Bike League Ranks Massachusetts As ‘Most Bicycle-Friendly State’

Bike traffic on the Massachusetts Avenue bridge heading towards Cambridge on the evening of August 4, 2021.Bike traffic on the Massachusetts Avenue bridge heading towards Cambridge on the evening of August 4, 2021.
Bike traffic on the Massachusetts Avenue bridge heading towards Cambridge on the evening of August 4, 2021.

League of American Bicyclists has ranked Massachusetts number 1 in the country in the organization’s 2022 Bicycle Friendly State Report Card.

Massachusetts replaces Washington, which had occupied the top position on the scorecard since 2008, as the nation’s most bicycle-friendly state.

Massachusetts Governor Charlie Baker took the opportunity to brag about the rankings in a press release issued on Tuesday afternoon, and promised that his administration “will continue to work with our partners at the local level to build upon this important progress.”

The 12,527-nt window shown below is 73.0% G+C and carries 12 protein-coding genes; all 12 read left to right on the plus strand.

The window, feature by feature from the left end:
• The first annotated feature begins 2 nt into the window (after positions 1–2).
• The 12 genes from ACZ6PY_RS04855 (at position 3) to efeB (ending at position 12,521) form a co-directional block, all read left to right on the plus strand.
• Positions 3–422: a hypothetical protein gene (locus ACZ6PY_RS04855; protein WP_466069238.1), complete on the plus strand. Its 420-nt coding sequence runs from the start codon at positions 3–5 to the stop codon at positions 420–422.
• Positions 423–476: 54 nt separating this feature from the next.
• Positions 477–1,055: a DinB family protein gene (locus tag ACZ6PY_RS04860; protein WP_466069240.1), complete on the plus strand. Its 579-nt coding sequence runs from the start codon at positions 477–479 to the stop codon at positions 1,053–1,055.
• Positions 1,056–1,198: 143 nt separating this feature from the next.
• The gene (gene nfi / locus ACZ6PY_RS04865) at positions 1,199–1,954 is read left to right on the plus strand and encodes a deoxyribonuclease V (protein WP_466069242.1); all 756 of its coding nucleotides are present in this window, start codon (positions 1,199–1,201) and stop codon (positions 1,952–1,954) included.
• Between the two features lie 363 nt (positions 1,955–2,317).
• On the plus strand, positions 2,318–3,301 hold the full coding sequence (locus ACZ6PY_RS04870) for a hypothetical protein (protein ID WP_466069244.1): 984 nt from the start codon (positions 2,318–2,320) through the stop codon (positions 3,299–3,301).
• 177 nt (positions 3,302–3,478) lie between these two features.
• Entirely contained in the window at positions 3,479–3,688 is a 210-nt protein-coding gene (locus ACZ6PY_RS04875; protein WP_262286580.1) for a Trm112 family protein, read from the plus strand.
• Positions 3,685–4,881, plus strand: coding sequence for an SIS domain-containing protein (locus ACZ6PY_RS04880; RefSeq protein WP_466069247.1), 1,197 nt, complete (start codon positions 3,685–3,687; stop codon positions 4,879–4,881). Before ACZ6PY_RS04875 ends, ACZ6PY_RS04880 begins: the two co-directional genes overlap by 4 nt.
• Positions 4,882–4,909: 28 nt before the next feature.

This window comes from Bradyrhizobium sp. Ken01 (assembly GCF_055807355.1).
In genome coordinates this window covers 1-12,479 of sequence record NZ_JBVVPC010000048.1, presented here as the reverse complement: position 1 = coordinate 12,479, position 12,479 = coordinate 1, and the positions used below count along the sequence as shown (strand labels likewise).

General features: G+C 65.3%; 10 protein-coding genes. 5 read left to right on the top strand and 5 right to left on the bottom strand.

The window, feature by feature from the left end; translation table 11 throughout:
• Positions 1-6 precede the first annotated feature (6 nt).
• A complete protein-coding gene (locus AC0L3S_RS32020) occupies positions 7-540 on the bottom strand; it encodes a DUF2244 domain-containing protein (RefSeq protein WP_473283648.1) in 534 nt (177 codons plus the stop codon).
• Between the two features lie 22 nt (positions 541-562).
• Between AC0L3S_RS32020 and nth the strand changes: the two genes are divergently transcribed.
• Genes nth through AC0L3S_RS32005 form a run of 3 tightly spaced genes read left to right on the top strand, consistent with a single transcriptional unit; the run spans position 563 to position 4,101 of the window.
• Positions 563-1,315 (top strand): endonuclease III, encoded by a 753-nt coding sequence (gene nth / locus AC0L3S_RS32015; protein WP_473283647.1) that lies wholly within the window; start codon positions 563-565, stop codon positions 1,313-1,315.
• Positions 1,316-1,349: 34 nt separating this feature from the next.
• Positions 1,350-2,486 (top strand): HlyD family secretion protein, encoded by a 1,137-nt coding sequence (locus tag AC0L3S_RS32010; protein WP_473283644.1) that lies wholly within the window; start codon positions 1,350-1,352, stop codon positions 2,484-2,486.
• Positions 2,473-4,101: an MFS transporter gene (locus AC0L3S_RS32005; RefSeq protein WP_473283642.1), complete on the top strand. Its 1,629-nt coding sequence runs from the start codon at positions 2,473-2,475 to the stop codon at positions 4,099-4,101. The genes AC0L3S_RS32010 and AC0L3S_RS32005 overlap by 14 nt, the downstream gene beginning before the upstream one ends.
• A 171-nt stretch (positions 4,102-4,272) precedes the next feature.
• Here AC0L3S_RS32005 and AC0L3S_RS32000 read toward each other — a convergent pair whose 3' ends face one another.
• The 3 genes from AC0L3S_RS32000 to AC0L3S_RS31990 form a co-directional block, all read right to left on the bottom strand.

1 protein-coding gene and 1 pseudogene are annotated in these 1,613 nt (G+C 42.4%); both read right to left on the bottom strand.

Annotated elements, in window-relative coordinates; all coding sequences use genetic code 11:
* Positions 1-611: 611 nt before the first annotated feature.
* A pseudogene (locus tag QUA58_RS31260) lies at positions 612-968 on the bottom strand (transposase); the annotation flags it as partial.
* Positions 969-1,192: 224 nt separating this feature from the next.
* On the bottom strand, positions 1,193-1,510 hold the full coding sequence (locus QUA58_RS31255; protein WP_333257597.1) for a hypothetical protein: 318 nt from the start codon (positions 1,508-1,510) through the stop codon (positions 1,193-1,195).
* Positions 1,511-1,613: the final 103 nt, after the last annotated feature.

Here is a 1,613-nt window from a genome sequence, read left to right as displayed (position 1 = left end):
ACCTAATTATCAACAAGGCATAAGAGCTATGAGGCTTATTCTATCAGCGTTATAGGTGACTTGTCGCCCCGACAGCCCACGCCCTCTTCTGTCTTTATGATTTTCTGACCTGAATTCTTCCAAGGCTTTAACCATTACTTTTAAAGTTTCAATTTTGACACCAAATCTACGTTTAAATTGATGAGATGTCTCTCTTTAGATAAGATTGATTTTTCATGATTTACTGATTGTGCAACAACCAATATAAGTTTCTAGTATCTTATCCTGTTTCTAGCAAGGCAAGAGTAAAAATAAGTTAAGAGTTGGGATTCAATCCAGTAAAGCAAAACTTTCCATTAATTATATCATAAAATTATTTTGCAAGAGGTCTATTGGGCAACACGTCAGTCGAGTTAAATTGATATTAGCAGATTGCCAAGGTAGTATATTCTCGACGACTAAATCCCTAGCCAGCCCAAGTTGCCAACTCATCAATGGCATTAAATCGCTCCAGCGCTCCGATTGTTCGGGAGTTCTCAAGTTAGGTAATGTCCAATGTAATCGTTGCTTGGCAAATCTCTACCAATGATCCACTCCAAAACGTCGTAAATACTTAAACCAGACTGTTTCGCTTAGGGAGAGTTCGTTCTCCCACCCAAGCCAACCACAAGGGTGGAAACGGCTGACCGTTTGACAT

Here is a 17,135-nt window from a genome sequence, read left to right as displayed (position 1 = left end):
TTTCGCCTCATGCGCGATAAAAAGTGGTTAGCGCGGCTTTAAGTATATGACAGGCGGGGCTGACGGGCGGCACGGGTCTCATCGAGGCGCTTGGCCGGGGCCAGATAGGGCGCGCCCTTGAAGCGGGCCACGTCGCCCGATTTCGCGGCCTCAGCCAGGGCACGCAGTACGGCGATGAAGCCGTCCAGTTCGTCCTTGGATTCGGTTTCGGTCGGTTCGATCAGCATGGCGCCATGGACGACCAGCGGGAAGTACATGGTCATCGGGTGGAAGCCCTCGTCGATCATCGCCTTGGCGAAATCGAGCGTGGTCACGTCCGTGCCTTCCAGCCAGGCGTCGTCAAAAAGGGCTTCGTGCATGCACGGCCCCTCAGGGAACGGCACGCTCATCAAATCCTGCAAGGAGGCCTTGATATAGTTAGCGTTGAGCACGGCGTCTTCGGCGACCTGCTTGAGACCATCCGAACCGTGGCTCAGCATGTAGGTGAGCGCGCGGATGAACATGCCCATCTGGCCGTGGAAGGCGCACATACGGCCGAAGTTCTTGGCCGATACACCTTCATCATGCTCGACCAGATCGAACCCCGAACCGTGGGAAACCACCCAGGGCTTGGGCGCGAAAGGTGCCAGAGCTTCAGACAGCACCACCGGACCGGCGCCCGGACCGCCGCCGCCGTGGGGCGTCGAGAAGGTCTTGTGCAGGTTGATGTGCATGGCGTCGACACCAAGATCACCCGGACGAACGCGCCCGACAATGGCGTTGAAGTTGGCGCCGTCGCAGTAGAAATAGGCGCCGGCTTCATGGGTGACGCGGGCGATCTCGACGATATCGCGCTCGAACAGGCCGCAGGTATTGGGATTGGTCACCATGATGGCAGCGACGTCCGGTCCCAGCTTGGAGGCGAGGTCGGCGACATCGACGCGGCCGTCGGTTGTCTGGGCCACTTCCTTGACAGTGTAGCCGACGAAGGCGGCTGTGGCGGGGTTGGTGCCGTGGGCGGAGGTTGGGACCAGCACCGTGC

“We are pleased the League has recognized how far Massachusetts has come since 2015 with creating bicycle infrastructure, increasing funding for capital projects, educating the public about bicycling and integrating multimodal policies and approaches with the work we do at MassDOT,” added MassDOT Secretary Jamey Tesler.

The League’s scorecard gives Massachusetts “A” grades in four of five categories (“infrastructure and funding,” “education and encouragement,” “policies and programs,” and “evaluation and planning”).

In the past decade, Massachusetts has implemented a statewide complete streets funding program, established new requirements for bike and pedestrian infrastructure in its engineering criteria for roadway projects, rolled out the new MassTrails program to facilitate the design and construction of new off-street pathways, and, since the pandemic, established a new Shared Streets and Spaces grant program to fund quick-build street safety projects.

However, the Commonwealth scored a lowly “D” in a fifth category for “traffic laws and practices.” The League’s rankings in that category looked at whether states have enacted various laws to protect bicyclist and pedestrian safety.

Massachusetts failed on most of those criteria, including whether a state uses automated enforcement cameras, whether a motorist is required to pass a bicyclist with at least three feet of distance, and whether a state maintains a public database of statistics to identify racial bias in traffic stops by police.

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